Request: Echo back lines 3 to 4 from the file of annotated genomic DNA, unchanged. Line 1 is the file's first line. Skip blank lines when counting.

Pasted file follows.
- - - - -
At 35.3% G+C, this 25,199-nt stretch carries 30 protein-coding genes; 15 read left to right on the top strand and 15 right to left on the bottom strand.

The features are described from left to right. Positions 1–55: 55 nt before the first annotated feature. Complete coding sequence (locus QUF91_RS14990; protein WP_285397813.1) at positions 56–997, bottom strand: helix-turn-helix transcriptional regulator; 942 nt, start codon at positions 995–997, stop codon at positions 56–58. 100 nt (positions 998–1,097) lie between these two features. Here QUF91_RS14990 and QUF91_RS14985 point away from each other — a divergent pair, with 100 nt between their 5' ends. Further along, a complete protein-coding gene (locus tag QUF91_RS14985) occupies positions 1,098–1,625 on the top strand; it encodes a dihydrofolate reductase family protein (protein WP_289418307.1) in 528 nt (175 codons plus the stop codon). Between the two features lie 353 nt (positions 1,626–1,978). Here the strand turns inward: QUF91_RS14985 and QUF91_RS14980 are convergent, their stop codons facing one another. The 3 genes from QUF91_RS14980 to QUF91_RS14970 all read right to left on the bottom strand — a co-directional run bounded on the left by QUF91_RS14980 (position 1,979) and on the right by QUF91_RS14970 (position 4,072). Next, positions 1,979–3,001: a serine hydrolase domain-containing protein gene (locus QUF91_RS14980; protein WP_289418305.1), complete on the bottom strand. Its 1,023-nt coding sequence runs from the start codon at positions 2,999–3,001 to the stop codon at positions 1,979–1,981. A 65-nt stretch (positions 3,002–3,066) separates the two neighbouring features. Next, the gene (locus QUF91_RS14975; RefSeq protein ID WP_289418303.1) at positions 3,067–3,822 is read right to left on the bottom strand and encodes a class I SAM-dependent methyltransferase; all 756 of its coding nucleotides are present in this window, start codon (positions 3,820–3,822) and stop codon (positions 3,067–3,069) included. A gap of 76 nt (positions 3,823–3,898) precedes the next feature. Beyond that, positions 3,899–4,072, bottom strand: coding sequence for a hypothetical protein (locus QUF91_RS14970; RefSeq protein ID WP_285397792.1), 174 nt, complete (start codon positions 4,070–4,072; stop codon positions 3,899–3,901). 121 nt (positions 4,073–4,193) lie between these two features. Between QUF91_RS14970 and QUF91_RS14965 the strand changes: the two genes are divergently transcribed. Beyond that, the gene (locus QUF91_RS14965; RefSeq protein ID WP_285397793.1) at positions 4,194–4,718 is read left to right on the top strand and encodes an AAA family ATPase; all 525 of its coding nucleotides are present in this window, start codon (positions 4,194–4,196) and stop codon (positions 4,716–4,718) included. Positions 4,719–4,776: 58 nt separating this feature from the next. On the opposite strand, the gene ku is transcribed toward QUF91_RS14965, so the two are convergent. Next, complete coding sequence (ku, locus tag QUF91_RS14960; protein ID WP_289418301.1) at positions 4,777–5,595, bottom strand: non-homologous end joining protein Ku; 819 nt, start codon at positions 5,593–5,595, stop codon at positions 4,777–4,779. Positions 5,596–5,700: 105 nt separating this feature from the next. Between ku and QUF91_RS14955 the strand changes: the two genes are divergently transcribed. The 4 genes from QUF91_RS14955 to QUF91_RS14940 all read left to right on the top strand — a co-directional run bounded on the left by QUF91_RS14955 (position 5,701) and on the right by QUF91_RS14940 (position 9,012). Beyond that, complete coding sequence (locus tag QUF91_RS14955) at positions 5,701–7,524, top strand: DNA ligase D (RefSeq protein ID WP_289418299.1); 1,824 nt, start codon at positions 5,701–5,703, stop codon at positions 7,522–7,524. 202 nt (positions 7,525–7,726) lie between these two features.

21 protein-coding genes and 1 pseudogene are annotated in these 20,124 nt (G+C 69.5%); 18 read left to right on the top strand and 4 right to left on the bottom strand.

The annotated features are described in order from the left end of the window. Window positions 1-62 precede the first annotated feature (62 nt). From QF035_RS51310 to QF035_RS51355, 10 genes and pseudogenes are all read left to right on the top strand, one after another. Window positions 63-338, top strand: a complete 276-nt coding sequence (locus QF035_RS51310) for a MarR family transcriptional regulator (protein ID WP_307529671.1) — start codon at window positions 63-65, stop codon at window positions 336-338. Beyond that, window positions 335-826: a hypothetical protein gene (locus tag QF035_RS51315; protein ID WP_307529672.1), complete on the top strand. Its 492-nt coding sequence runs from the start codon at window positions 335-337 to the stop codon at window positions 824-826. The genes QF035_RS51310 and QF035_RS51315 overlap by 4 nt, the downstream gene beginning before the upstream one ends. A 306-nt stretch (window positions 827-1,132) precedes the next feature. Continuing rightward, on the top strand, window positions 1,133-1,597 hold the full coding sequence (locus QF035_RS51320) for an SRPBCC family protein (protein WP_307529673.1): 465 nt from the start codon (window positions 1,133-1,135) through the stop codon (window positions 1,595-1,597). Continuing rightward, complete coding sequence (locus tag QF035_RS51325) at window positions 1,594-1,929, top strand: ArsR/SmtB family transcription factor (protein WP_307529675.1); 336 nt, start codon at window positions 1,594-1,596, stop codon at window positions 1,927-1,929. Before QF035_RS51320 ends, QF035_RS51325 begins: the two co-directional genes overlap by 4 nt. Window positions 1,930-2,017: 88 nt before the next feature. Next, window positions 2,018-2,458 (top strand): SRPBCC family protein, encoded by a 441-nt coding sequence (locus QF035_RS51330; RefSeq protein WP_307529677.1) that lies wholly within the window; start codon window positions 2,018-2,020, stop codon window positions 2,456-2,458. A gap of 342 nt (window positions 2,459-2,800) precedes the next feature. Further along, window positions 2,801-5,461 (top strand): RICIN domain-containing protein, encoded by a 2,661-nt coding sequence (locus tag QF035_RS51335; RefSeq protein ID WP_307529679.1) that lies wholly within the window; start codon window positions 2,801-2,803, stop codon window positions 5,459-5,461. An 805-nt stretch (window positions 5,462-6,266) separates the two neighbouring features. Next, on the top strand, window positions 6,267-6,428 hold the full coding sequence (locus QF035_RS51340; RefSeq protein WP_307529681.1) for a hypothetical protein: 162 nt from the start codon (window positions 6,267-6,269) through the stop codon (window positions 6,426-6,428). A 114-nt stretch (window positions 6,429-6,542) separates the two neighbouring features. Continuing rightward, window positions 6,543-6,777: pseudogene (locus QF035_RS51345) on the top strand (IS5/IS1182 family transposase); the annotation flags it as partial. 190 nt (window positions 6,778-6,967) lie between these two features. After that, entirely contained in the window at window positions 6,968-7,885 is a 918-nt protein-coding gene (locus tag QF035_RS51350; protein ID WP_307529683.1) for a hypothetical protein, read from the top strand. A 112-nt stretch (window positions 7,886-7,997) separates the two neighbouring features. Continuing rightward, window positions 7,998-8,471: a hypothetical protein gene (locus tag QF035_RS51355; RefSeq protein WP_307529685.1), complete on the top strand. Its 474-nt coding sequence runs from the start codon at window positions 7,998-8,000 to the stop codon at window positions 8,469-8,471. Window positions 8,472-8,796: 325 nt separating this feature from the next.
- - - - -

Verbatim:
21 protein-coding genes and 1 pseudogene are annotated in these 20,124 nt (G+C 69.5%); 18 read left to right on the top strand and 4 right to left on the bottom strand.

The annotated features are described in order from the left end of the window. Window positions 1-62 precede the first annotated feature (62 nt). From QF035_RS51310 to QF035_RS51355, 10 genes and pseudogenes are all read left to right on the top strand, one after another. Window positions 63-338, top strand: a complete 276-nt coding sequence (locus QF035_RS51310) for a MarR family transcriptional regulator (protein ID WP_307529671.1) — start codon at window positions 63-65, stop codon at window positions 336-338. Beyond that, window positions 335-826: a hypothetical protein gene (locus tag QF035_RS51315; protein ID WP_307529672.1), complete on the top strand. Its 492-nt coding sequence runs from the start codon at window positions 335-337 to the stop codon at window positions 824-826. The genes QF035_RS51310 and QF035_RS51315 overlap by 4 nt, the downstream gene beginning before the upstream one ends. A 306-nt stretch (window positions 827-1,132) precedes the next feature. Continuing rightward, on the top strand, window positions 1,133-1,597 hold the full coding sequence (locus QF035_RS51320) for an SRPBCC family protein (protein WP_307529673.1): 465 nt from the start codon (window positions 1,133-1,135) through the stop codon (window positions 1,595-1,597). Continuing rightward, complete coding sequence (locus tag QF035_RS51325) at window positions 1,594-1,929, top strand: ArsR/SmtB family transcription factor (protein WP_307529675.1); 336 nt, start codon at window positions 1,594-1,596, stop codon at window positions 1,927-1,929. Before QF035_RS51320 ends, QF035_RS51325 begins: the two co-directional genes overlap by 4 nt. Window positions 1,930-2,017: 88 nt before the next feature. Next, window positions 2,018-2,458 (top strand): SRPBCC family protein, encoded by a 441-nt coding sequence (locus QF035_RS51330; RefSeq protein WP_307529677.1) that lies wholly within the window; start codon window positions 2,018-2,020, stop codon window positions 2,456-2,458. A gap of 342 nt (window positions 2,459-2,800) precedes the next feature. Further along, window positions 2,801-5,461 (top strand): RICIN domain-containing protein, encoded by a 2,661-nt coding sequence (locus tag QF035_RS51335; RefSeq protein ID WP_307529679.1) that lies wholly within the window; start codon window positions 2,801-2,803, stop codon window positions 5,459-5,461. An 805-nt stretch (window positions 5,462-6,266) separates the two neighbouring features. Next, on the top strand, window positions 6,267-6,428 hold the full coding sequence (locus QF035_RS51340; RefSeq protein WP_307529681.1) for a hypothetical protein: 162 nt from the start codon (window positions 6,267-6,269) through the stop codon (window positions 6,426-6,428). A 114-nt stretch (window positions 6,429-6,542) separates the two neighbouring features. Continuing rightward, window positions 6,543-6,777: pseudogene (locus QF035_RS51345) on the top strand (IS5/IS1182 family transposase); the annotation flags it as partial. 190 nt (window positions 6,778-6,967) lie between these two features. After that, entirely contained in the window at window positions 6,968-7,885 is a 918-nt protein-coding gene (locus tag QF035_RS51350; protein ID WP_307529683.1) for a hypothetical protein, read from the top strand. A 112-nt stretch (window positions 7,886-7,997) separates the two neighbouring features. Continuing rightward, window positions 7,998-8,471: a hypothetical protein gene (locus tag QF035_RS51355; RefSeq protein WP_307529685.1), complete on the top strand. Its 474-nt coding sequence runs from the start codon at window positions 7,998-8,000 to the stop codon at window positions 8,469-8,471. Window positions 8,472-8,796: 325 nt separating this feature from the next.